Czech Guláš

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Czech Guláš

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Features:
  • 3 h
  • Serves 6
  • Medium

Ingredients

Directions

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Similar to other traditional dishes, guláš came into existence in a neighboring country. Its roots can be traced to the 9th century. Around this time, the dish was more of a meat soup rather than the main course stew we know of in contemporary Czech cuisine. While upon crossing the border the consistency of the dish changes, the nature of it remains the same.

Czech guláš lacks the original carrots and csipetke balls but is still loaded with big chunks of tender beef and onions spiced with paprika. And unlike Hungarians, the Czechs like their sauces and stews rich and thick, and therefore they thicken their version of guláš with flour. The resulting chunky sauce/stew is then served with either dumplings or slices of sourdough bread and garnished with raw onion. Similar to vepřo knedlo zelo, you can’t fully enjoy this hearty Czech lunch without a proper ice-cold Czech beer.

Preparation:

  1. Season the beef with salt and pepper. Heat the oil in a large pot over a medium-high heat. Brown the meat in batches for about 3 to 5 minutes per batch. Set the seared meat aside as you complete each batch.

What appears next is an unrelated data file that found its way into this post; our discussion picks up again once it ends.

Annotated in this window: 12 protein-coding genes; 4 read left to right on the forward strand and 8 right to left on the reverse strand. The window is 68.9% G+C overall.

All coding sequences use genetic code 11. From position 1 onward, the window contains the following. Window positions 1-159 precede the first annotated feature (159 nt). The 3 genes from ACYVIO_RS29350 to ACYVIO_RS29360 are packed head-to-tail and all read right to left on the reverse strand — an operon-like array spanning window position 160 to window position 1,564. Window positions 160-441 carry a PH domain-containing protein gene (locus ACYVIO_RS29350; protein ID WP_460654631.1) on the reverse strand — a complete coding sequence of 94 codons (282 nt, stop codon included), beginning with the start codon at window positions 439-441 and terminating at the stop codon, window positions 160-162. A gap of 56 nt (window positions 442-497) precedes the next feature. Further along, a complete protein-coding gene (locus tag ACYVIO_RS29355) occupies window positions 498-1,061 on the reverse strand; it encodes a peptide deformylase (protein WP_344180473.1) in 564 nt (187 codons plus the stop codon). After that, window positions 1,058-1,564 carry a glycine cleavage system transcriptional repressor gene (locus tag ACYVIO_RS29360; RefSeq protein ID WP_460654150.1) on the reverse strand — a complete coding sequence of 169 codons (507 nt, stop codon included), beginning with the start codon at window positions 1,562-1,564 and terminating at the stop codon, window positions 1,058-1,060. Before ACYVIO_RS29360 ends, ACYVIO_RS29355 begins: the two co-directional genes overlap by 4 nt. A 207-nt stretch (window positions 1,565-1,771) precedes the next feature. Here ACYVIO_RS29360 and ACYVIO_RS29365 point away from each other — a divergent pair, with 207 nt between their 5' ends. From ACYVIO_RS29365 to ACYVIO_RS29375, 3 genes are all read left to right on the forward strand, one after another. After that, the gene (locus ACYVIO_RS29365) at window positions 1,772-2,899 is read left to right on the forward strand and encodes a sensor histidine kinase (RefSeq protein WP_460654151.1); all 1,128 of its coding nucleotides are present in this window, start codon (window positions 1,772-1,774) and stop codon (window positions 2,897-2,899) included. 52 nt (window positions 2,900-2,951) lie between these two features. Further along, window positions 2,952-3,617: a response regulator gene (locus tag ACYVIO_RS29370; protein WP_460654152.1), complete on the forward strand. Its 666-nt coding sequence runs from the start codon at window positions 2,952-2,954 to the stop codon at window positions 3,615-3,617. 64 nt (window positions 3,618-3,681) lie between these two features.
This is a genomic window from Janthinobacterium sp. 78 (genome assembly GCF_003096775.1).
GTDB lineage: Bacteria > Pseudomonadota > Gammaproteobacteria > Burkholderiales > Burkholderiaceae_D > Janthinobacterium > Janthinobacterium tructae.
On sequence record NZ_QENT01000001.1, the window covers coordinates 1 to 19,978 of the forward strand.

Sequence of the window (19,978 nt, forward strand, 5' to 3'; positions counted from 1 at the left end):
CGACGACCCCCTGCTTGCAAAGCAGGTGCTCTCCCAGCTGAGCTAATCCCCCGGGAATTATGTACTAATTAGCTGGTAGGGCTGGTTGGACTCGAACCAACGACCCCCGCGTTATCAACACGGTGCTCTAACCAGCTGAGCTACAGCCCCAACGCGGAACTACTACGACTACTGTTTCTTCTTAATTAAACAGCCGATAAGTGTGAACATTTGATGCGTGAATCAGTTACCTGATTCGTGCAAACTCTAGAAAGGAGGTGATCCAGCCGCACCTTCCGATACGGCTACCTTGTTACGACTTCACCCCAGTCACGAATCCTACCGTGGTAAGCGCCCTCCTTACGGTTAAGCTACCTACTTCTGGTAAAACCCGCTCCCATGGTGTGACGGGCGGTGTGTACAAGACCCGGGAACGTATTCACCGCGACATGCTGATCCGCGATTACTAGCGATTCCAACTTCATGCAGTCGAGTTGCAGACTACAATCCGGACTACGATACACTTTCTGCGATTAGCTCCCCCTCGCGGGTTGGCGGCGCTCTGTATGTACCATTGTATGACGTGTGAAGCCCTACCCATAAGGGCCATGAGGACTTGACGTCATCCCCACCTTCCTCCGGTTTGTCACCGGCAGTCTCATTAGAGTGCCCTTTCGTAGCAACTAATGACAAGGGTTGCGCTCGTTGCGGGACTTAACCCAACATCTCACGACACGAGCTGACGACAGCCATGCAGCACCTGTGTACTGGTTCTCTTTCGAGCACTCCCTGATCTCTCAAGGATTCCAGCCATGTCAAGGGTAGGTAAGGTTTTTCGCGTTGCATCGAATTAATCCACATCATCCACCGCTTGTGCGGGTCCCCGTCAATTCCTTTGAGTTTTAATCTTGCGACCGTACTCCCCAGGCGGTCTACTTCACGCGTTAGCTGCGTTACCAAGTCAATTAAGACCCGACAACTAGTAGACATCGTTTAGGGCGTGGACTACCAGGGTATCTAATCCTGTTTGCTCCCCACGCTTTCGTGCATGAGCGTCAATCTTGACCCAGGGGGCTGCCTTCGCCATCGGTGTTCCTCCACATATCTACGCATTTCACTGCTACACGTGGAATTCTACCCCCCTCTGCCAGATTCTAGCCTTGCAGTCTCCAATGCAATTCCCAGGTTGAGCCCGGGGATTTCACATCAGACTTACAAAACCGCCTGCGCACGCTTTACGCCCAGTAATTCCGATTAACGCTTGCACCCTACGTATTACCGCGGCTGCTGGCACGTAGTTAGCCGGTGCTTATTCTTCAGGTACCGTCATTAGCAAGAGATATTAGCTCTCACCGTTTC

2. Add the onions to the empty pot and cook until soft, about 5 to 7 minutes. Next, add the flour, tomato paste, paprika, garlic, and dried marjoram. Stir and cook for 1 minute, then add the water, stirring to dissolve the tomato paste and flour, and scraping up any of the fond (the dark brown residue from searing the beef) still left on the bottom of the pan.
  3. Return the seared beef and any residual juices to the pan. Season with salt and pepper, bring to a boil, then lower the heat and simmer covered for 1 ½ hours. Then uncover and continue to simmer for another 30 minutes, until the beef is fork-tender and the liquid has thickened. Adjust the seasoning if necessary.
  4. Serve on a flat plate with a slight lip around the edge, topped with sliced onion for garnish, and a few slices of Czech dumplings or bread on the side to soak up the sauce.

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